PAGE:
Credit: Joe Lingeman/Kitchn

8. Use Command Hooks to keep your trash can liner in place. 

For as awesome and affordable as simple plastic trash cans are, it’s hard to keep trash bag liners (and old grocery-bags-turned-trash-bags) from sliding down them. Good news: If you affix a Command Hook upside-down on the two skinnier sides of your trash can — about 1/4 or 1/3 of the way down from the top — you can loop the drawstring or handles of the trash bag around it, so your trash bag will stay in place as you fill it up. 

Credit: Amelia Lawrence

9. Clean crevices around fixtures with a chopstick.

If you thought chopsticks were only good for takeout, then think again. These handy utensils moonlight as powerful cleaning tools for getting gunk out of the nooks and crannies around your kitchen and bathroom. Just wrap a cloth around a chopstick to deep clean vents, grouts, faucets, and other small fixtures and crevices that can be tricky to reach without the right device.  

Credit: Joe Lingeman

10. Use baby shampoo to clean makeup from fabric and more.  

Just like it gently removes oil and dirt from hair, baby shampoo can get makeup off surfaces, clothing, bedding, towels, cosmetic brushes, and so on. Simply moisten a cloth with water and dab it into a nickel-sized blob of baby shampoo to gently rub out a makeup stain from fabric, or use it like soap to give your makeup brushes a deep and thorough clean under a stream of lukewarm water. 

Credit: Joe Lingeman

11. Boil and bend an old toothbrush to make a detail cleaning brush. 

Your old toothbrush is brimming with cleaning potential; it just takes a little water. Before you throw out a used toothbrush, boil a pot of water and drop it in for about 10 minutes. Carefully remove it with pliers or tweezers, and then bend one half of the head of the brush backward to create a corner-shaped cleaning brush that’s perfect for getting into tight corners and small crevices.

12. Prevent your bathroom mirror from fogging.

Just like it protects your skin from razor cuts, the glycerin in shaving cream can create a protective coating for your bathroom mirror to stop it from steaming up. To prevent your bathroom mirror from fogging up after your next shower, apply a thin layer of shaving cream and then wipe it off. Even better, use shaving cream on your shower doors, windshield, or eyeglasses to keep them fog-free, too.  

13. Polish chrome and stainless-steel fixtures with shaving cream.

Much like household soaps, shaving cream contains active ingredients like surfactants and emulsifiers that work as gentle cleansing agents. This means you can use it with a clean rag or sponge to polish your water-stained stainless steel and chrome fixtures — sans any harsh chemicals (this is also a life-saver for stainless-steel kitchen appliances).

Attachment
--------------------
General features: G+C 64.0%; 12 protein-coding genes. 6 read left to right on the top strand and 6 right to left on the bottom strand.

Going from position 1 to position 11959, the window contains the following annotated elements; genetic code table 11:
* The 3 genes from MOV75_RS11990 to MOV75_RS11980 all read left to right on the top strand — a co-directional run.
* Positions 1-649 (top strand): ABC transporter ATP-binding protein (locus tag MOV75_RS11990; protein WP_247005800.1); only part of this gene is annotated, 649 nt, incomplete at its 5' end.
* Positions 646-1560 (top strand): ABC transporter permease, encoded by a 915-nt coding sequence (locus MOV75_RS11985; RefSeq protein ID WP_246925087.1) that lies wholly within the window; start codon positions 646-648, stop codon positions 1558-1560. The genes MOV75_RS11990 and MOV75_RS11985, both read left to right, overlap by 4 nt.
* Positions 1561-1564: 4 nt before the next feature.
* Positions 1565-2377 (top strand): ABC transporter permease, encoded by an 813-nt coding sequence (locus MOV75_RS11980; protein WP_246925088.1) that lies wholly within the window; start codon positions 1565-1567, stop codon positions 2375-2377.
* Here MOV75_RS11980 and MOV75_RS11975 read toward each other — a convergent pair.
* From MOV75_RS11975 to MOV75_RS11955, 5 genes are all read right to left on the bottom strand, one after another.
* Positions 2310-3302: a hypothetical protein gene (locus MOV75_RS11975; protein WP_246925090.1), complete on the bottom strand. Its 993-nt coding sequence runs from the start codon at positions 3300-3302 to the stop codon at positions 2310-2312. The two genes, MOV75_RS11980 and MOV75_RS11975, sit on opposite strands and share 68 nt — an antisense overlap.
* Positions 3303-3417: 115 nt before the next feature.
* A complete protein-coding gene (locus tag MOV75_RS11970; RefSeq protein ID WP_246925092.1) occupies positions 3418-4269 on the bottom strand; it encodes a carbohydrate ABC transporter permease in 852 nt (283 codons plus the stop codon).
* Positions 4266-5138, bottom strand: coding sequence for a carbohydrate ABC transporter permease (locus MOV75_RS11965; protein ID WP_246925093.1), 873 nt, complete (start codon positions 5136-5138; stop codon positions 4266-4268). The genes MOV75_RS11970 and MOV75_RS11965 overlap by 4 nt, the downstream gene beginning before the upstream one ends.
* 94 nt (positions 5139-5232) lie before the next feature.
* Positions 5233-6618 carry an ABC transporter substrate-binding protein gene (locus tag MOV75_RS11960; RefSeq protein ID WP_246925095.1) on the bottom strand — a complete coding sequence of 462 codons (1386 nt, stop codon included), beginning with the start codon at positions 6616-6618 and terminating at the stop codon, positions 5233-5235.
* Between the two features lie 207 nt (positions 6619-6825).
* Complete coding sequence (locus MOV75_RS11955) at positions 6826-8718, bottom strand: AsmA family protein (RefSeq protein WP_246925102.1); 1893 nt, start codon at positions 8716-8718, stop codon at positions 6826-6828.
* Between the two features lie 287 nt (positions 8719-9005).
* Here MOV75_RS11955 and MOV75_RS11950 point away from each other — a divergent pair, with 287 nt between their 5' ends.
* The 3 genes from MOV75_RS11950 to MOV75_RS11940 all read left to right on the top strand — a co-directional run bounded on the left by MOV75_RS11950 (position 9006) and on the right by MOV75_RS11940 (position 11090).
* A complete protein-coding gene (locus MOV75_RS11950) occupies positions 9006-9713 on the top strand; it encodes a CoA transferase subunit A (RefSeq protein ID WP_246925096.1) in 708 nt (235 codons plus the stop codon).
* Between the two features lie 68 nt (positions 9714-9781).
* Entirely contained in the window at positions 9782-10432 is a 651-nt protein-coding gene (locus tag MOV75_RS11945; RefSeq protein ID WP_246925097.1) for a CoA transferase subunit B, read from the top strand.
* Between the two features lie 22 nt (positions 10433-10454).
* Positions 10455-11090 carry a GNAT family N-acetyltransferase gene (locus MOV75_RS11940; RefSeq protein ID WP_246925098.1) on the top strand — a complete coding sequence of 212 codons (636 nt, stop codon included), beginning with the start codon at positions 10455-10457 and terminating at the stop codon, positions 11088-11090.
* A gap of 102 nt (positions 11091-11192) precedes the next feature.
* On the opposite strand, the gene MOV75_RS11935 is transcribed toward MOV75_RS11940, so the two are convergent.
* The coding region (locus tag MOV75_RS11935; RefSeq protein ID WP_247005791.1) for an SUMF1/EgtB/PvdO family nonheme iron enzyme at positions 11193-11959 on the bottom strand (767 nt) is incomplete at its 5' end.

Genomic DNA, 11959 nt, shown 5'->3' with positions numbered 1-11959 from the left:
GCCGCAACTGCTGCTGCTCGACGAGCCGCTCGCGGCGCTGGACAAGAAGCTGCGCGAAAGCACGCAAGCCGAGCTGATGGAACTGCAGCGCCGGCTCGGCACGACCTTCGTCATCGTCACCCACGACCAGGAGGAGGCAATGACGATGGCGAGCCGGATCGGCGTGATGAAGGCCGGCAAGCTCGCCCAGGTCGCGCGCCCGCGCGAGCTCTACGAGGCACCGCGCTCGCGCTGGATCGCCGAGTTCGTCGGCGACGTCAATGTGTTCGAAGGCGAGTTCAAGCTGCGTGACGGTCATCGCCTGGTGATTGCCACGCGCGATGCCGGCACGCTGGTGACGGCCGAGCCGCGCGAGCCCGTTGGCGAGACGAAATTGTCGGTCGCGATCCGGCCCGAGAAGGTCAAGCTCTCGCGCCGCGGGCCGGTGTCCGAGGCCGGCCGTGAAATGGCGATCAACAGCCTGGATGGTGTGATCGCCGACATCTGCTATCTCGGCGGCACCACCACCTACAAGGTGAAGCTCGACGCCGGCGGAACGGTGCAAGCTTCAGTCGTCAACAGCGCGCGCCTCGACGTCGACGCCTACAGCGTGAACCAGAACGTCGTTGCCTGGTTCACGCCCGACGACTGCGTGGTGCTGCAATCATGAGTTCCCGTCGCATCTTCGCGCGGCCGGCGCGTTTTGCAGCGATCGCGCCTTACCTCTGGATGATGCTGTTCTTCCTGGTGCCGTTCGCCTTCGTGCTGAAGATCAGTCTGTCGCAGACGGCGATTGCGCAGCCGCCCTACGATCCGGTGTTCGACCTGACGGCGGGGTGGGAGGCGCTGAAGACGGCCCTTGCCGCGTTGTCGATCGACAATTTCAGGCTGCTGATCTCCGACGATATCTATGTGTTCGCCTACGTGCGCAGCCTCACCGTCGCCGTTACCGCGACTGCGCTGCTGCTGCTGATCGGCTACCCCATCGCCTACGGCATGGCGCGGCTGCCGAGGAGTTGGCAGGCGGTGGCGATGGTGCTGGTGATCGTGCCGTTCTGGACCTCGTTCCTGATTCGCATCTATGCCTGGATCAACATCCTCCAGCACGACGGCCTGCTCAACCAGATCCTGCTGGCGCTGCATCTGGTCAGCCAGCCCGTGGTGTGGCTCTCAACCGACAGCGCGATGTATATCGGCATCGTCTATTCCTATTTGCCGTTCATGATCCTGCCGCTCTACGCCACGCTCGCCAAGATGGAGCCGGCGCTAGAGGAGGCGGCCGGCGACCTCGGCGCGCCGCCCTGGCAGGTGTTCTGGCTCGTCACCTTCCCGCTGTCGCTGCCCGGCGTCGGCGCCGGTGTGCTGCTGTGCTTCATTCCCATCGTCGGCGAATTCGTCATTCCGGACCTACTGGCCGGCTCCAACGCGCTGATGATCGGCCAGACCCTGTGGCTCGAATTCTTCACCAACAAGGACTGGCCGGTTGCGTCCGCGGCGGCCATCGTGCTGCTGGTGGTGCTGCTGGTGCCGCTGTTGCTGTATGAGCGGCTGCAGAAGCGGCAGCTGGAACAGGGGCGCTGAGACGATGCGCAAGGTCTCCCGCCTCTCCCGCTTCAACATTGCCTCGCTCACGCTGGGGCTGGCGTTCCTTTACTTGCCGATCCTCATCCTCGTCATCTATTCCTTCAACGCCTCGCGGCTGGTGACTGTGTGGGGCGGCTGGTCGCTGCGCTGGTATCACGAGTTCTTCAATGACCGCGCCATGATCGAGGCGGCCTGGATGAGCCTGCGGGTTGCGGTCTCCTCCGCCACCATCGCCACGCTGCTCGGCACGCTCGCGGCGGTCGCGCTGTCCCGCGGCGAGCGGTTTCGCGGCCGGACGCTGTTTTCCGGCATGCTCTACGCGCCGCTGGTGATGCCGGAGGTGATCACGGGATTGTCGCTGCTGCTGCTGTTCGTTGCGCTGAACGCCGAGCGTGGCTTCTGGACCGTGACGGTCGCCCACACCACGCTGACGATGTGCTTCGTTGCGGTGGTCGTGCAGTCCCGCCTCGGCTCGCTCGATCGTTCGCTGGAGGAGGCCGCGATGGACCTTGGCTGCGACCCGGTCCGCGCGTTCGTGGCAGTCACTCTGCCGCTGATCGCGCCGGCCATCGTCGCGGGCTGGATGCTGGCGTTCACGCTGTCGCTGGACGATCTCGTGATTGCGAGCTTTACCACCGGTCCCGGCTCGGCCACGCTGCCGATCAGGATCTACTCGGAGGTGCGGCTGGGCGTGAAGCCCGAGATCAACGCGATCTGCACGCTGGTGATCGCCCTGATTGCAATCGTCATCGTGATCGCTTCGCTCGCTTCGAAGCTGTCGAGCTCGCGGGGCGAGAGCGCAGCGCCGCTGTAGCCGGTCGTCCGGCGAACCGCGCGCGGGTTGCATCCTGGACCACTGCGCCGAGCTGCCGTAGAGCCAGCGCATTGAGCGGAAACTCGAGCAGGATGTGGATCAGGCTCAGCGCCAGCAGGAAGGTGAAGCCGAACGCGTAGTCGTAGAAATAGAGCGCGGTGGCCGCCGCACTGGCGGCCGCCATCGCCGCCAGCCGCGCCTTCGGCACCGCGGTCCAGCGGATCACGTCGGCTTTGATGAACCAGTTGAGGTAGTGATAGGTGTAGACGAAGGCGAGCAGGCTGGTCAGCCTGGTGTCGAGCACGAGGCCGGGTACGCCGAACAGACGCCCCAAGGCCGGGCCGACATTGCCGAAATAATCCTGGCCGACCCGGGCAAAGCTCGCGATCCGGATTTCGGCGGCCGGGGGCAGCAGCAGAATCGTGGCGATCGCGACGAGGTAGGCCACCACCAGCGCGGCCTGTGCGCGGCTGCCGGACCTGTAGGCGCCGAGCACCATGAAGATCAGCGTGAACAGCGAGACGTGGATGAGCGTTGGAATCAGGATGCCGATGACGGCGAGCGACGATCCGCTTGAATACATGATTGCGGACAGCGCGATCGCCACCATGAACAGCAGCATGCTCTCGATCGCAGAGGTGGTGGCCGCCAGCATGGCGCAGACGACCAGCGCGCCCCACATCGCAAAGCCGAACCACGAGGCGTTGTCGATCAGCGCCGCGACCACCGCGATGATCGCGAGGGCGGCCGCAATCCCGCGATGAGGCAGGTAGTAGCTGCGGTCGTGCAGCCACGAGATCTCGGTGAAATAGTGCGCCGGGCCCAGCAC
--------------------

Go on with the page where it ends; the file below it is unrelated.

Credit: Joe Lingeman

14. Remove build-up from hair tools with a Magic Eraser.   

Composed of abrasive melamine foam, Magic Erasers are designed to cut through stubborn gunk in no time. No surprise then that if you blot your curling wands and flatirons with a dampened one, you can quickly clean off sticky residue buildup from styling products. Just remember to wipe your tools down with a wet towel (to clear off any lingering crud) when you’re done. 

Credit: Joe Lingeman

15. Use aspirin crushed up in water to clean your bathroom in a pinch.

Fresh out of bathroom cleaner? No worries. The salicylic acid in aspirin makes it an effective cleaning agent, so if you run out of cleaner mid-routine, just drop two aspirin tablets in water and use it like you would any other cleaner to remove soap scum around your sink and shower. 

16. Remove shower and tub soap scum with cooking spray.   

Believe it or not, nonstick cooking spray can make cleaning your bathroom a breeze. Because oil breaks down lime deposits, a quick spritz of cooking spray on your bathtub or shower tile will instantly remove unwanted soap scum buildup. Just remember to rinse your tub clean with hot water after so you don’t slip and fall the next time you take a shower. 

17. Shine faucets with cooking spray.

Few things will brighten up your fixtures faster than nonstick cooking spray. Spritz a little bit directly on your kitchen or bathroom faucet (or shower fixtures) to let the oil break down any grime or water stains, and then wipe with a clean rag for a shiny finish. 

18. Quiet a squeaky door or cabinet.

If you aren’t keeping a can of cooking spray in your bathroom by this point, you’re doing it wrong. In lieu of WD-40, spritz a little nonstick oil directly onto the hinges of a squeaky door or cabinet to keep them lubricated — and quiet. 

Credit: Joe Lingeman

19. Remove nail polish from carpet (and some fabrics!) with a Magic Eraser.